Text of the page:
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Das Geheimnis der Eulerschen Formel

3.94  ·  Rating details ·  22,651 Ratings  ·  3,804 Reviews
Eine Frau wird die Haushälterin eines Mathematikprofessors, der jeden Tag aufs Neue vergisst, wer er ist. Eine bezaubernde Geschichte über Freundschaft und Verlust – und über die Poesie der Zahlen.

Seit einem geheimnisvollen Unfall währt das Kurzzeitgedächtnis eines Professors nicht länger als achtzig Minuten. Eine neue Haushälterin gewinnt sein Vertrauen, auch ihren zehnjä
Paperback, 250 pages
Published June 22nd 2013 by Aufbau Taschenbuch (first published August 2003)
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Michelle Moses
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Mar 18, 2017 rated it it was amazing  ·  review of another edition
Shelves: baseball, fiction, japan
Happy Cubs opening day! 2018 has not been the reading year I had planned on so far. Real life and the stress that goes with it have gotten in the way of being able to focus on reading. Hopefully that changes. In the meantime in honor of the Cubs first home game this year, I am reposting my favorite baseball book from last year, a lovely novella that I am fortunate did not fly under my radar.

The Housekeeper and the Professor was recommended to me by my Goodreads' friend Diane because she knows t
Life by the Numbers

Numbers are everywhere - Real, Natural, Imaginary, Perfect, Amicable, Abundant, Deficient, Triangular, Prime (including both Mersenne and Pernicious as well as Twins) to name a few. And they're all here in The Housekeeper and the Professor, which Ms. Ogawa wrote in 2007. The Professor is of mathematics and has amnesia; the housekeeper is devoted and has a son. This melange constitutes the cast of a charming story of mathematics and love, subjects with a connection that is less
On originally reading a description of this novel I wondered if it was really for me. Did I want to read about a Professor with a memory span of 80 minutes and the Housekeeper who assists him? I'm so glad I decided to read it and I'm happy to have my own copy. This story of memory, math, building a pseudo-family where no relationship has existed before is full of love and compassion. The emotions are mostly expressed in mathematical theorems, cooking and random touch, but it is palpable througho ...more
Jan 30, 2017 rated it really liked it  ·  review of another edition
Recommended to Marita by: Ray
“The Professor loved prime numbers more than anything in the world.”

"To me, they were just numbers.” says the new housekeeper.

“”What’s your shoe size?” This was the Professor’s first question, once I had announced myself as the new housekeeper. No bow, no greeting.”

The professor had been involved in a motor vehicle accident, and now his memory is only of the last eighty minutes. Every morning the housekeeper introduces herself. Every morning
”He would ask my shoe size or telephone number, o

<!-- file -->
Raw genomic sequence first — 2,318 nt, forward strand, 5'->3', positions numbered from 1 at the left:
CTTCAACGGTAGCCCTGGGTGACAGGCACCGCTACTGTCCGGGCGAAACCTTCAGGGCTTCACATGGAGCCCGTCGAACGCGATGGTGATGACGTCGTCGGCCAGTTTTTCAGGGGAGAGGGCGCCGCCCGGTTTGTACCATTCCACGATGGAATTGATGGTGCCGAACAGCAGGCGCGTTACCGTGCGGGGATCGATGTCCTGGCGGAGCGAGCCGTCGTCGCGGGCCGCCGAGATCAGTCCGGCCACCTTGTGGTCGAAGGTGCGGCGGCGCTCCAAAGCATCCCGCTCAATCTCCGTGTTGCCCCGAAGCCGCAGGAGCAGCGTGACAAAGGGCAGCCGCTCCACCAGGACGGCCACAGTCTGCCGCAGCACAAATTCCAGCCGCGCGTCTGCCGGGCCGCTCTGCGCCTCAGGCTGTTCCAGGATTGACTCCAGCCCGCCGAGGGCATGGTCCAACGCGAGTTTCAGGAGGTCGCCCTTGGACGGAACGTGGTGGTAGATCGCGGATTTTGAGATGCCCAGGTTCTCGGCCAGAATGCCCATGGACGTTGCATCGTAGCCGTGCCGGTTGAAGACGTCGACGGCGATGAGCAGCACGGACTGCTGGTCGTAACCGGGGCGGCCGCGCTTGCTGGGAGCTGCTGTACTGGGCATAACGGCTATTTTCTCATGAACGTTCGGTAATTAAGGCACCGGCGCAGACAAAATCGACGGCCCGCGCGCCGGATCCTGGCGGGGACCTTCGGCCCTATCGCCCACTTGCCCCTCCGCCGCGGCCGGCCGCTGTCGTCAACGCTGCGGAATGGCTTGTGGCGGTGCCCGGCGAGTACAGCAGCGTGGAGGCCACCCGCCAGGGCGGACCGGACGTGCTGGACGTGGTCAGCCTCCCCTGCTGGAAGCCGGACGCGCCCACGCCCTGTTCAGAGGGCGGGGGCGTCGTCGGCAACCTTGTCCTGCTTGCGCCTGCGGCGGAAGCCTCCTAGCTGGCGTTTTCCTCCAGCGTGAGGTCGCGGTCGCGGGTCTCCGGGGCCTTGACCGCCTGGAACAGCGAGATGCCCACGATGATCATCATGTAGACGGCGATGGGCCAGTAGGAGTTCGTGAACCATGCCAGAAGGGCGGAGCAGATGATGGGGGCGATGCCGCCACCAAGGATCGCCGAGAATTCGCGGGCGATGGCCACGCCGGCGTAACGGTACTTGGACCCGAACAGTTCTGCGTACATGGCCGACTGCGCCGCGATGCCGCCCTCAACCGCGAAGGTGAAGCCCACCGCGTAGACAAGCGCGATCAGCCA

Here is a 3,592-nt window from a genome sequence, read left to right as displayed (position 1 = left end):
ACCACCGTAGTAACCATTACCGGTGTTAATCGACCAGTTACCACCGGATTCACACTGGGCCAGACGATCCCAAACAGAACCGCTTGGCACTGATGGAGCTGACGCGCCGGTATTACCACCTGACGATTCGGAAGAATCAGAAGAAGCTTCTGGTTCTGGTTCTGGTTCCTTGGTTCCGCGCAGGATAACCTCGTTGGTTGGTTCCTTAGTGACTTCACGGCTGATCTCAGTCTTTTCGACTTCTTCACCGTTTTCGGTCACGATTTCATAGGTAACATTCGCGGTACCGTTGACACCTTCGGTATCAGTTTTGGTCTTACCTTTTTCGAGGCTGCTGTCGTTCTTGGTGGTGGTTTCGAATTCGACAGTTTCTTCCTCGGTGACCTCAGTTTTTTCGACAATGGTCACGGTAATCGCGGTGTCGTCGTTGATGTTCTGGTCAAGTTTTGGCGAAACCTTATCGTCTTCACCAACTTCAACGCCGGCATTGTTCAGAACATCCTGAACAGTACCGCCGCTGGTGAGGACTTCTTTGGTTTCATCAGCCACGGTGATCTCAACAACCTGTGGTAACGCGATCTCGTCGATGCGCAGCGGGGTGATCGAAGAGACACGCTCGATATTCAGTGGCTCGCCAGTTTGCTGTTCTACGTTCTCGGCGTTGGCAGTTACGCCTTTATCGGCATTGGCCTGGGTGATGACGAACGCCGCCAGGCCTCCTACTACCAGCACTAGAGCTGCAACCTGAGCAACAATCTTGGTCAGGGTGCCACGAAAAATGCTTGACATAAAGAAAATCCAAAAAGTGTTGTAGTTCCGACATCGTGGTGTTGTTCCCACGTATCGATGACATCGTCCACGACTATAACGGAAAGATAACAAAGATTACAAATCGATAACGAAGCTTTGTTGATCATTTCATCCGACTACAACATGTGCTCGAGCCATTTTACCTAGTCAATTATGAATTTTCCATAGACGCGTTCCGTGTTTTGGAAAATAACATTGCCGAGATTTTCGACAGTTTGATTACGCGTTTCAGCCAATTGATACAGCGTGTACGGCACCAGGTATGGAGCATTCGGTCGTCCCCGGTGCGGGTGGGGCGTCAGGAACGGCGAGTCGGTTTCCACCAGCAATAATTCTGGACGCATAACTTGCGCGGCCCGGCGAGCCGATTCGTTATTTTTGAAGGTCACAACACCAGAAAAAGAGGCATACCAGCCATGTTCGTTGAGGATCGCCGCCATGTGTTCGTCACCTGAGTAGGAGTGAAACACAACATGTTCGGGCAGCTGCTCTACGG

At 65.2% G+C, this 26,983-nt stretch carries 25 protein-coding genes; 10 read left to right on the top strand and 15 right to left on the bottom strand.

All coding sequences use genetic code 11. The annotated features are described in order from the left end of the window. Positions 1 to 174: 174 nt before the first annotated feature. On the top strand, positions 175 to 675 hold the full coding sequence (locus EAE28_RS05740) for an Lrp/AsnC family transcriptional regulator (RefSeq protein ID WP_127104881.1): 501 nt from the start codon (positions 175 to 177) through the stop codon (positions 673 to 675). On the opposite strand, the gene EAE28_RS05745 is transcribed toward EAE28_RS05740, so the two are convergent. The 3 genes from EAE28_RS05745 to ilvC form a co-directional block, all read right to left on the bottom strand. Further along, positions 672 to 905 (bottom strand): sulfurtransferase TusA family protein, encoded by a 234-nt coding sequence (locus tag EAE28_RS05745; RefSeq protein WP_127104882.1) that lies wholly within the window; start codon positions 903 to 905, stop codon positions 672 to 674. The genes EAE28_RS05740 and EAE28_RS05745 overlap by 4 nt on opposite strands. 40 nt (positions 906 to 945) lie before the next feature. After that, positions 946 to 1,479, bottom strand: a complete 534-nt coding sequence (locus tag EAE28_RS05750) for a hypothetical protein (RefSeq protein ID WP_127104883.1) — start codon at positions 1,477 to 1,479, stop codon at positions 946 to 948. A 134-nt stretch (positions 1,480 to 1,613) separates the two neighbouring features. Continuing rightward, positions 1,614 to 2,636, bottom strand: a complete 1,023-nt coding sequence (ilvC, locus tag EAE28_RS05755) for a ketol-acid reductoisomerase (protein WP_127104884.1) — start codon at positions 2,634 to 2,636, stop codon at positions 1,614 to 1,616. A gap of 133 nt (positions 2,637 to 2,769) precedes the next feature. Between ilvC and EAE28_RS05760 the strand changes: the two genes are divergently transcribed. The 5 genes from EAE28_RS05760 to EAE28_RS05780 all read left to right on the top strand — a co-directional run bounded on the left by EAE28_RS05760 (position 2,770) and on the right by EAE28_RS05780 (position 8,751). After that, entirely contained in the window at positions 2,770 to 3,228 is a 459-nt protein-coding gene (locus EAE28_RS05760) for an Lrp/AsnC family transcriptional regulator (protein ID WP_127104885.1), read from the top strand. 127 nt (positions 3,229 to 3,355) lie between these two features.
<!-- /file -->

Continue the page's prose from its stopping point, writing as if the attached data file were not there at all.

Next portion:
Jan 23, 2018 rated it really liked it  ·  review of another edition
Amicable numbers – pair of keyrings Nerd Romance (

Not that kind of love story, but a sad, sweet story about an unlikely friendship between a brilliant mathematician, his housekeeper and her son. There is love just no romance.

The Professor is 64 years old. He suffered a brain injury at age 47. He has an 80-minute retention for new memories ever since his accident. He covers his suit in notes to remember new information. He loves math, numbers, children an
A wonderful, heart-warming story about unlikely friendships....and math...and baseball! I decided to grab this one for my Japanese reading challenge for 2018 and it was the perfect story to begin reading. It's heavy into math, which I must say, I'm a bit rusty on. I was at one time fascinated by numbers, going to the highest level of math courses in college, and working for my college math professor. But then...I just lost interest in numbers (as along came computers! Nerd!)

The story is of the f
The Housekeeper and the Professor is a charming and enjoyable novella about eponymous Professor of mathematics who due to accident years earlier suffers from peculiar form of amnesia and while he remembers everything from the past his current memory lasts only eighty minutes, and as a reminder of this fact he has fitting note pinned to his suit. In fact Professor has plenty notes on him that rustle when he walks. It is a story about his housekeeper, young single mother and her son named by Pro ...more
Apr 12, 2017 rated it it was amazing  ·  review of another edition
With only 192 pages, it is a breeze. A delightful pause. A little gem of fantasmagoric proportions. An ode to maths. And a Dennis The Menace- moment in nostalgia.

The Dennis The Menace-moment.(view spoiler)
An enjoyable Japanese novel that scatters numbers, and facts about the brain, though it's primarily about friendship. It feels light, but prompts profound questions.

The sit

The eponymous housekeeper is a young single mother (herself the only child of a single mother) with a ten-year-old son. She becomes daily housekeeper to a former maths professor whose head injury in 1975 means he only remembers the most recent 80 minutes, plus things before 1975, nearly 20 years before the story is set (~1992)
Jenny (Reading Envy)
Everyone and their mother read this last year for Women in Translation month (August 2016), and I remember finding my own copy at the annual literacy book sale. I set it aside for WIT month this year and was happy to pull it back out.

The housekeeper is a single parent, trying to make enough to live on, and the professor is a mathematician with a failing memory. The story is about connection and care but also MATH and anyone who knows me knows I'm a sucker for math. The professor can't remember p